China’s Dahua Group has revealed plans for an A$1 billion ($761 billion) master-planned estate in Sydney’s southwest suburb of Bardia, the second project in this area of the city for the top 50 mainland developer which has created a second home for itself in Australia.
Development of the 88ha plot is expected to yield 1280 detached homes, according to a statement from Dahua, with the first 85 lots to be released on the market later this month, according to a recent report in Australia’s Financial Review.
The Shanghai-based developer is taking on the residential project just as the Sydney home market begins to taper off after a record run, and following a 0.2 percent slide in average home prices in the city during March.
Dahua Buys into State Government Initiative
Dahua’s latest development, named New Breeze, is one of a handful of projects launched by the Shanghai property group on Australian shores since 2014, and is its second in Sydney’s up-and-coming southwest. Construction on this latest crop of new homes, which will be priced between A$330,000 and A$670,000, is set to begin in July 2016 with a target completion date of mid-2017.
Like Menangle Park which, together with the Bardia land, it purchased from Urban Growth NSW for A$300 million in November last year, the master-planned estate will benefit from increased investment into the surrounding areas via the state government’s South West Growth Centre (SWGC) initiative.
New Breeze’s location, just 8km from the Liverpool CBD, is also within striking distance of a proposed second Sydney airport at Badgerys Creek. In addition to the 1280 new homes, the complex will include parks, cycle paths, playgrounds and sports grounds totalling more than 40ha of open space.
Chinese Investment in Aussie Homes Grows Despite Slowdown
Aggressive investment in Australian real estate puts Dahua Group in good company, with Chinese buyers accountable for A$24 billion of property investments down under during the 2014-15 financial year–more than three times the amount committed from the U.S.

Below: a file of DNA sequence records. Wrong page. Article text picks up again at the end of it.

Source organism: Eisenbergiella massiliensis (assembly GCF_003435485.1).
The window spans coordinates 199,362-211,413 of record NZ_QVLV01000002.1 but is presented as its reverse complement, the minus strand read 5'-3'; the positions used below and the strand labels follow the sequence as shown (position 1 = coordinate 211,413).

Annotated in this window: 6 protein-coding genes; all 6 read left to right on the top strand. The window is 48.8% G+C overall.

The figure doubled the previous year’s effort in spite of regulatory measures put in place during 2015 to discourage foreign investment in Australian real estate — an outcome that Mingtiandi predicted.
This enthusiasm among foreign homebuyers for Aussie property has caused concern among lenders after prices fell in the Sydney market last month for the first time in four years. Just this week, Westpac Bank – Australia’s second largest – announced a freeze on new mortgages for non-local buyers.
A report released this month by HSBC predicted that housing price growth across Australia would rise by only single digits into 2017, after rising 46 percent in Sydney since 2012, and jumping 32 percent in Melbourne over the same period.
Despite these concerns about future growth, Dahua is part of a growing cohort of mainland property developers launching projects in Australia. China Poly Group has put forward a joint bid for a A$1 billion residential site at Sydney’s Wentworth Point, while China Overseas Holdings Ltd (COHL), one of China’s 10 largest developers, has recently finalized the purchase of an A$80 million development site at Macquarie Park in Sydney’s north.
Dahua Looks Beyond Australian City Centres
Following several inner-city purchases and an ultimately unsuccessful plan to redevelop the Sydney Fish Market, Dahua’s focus appears to be shifting outward towards high growth areas. In the case of both southwest Sydney purchases, Dahua was the beneficiary of a major state government land release — part of “A Plan for Growing Sydney” that involves investment in the city’s fringe suburbs.
Two of the group’s Melbourne development projects — Kingsleigh in the city’s far west and Loch Haven in the rapidly growing south east — also look to capitalize on a housing shortage in Australia’s capital cities that is seeing first-time home buyers priced out of central property markets and into developing outer suburbs.
New Breeze’s A$330,000 investment entry point puts it well within NSW’s First Home Owners Grant Cap of $A750,000. According to an article published by property portal domain.com.au, Sydney’s entry-level housing (priced at less than A$400,000) has shrunk to less than 4% of the market, down from 8.6% just 12 months ago.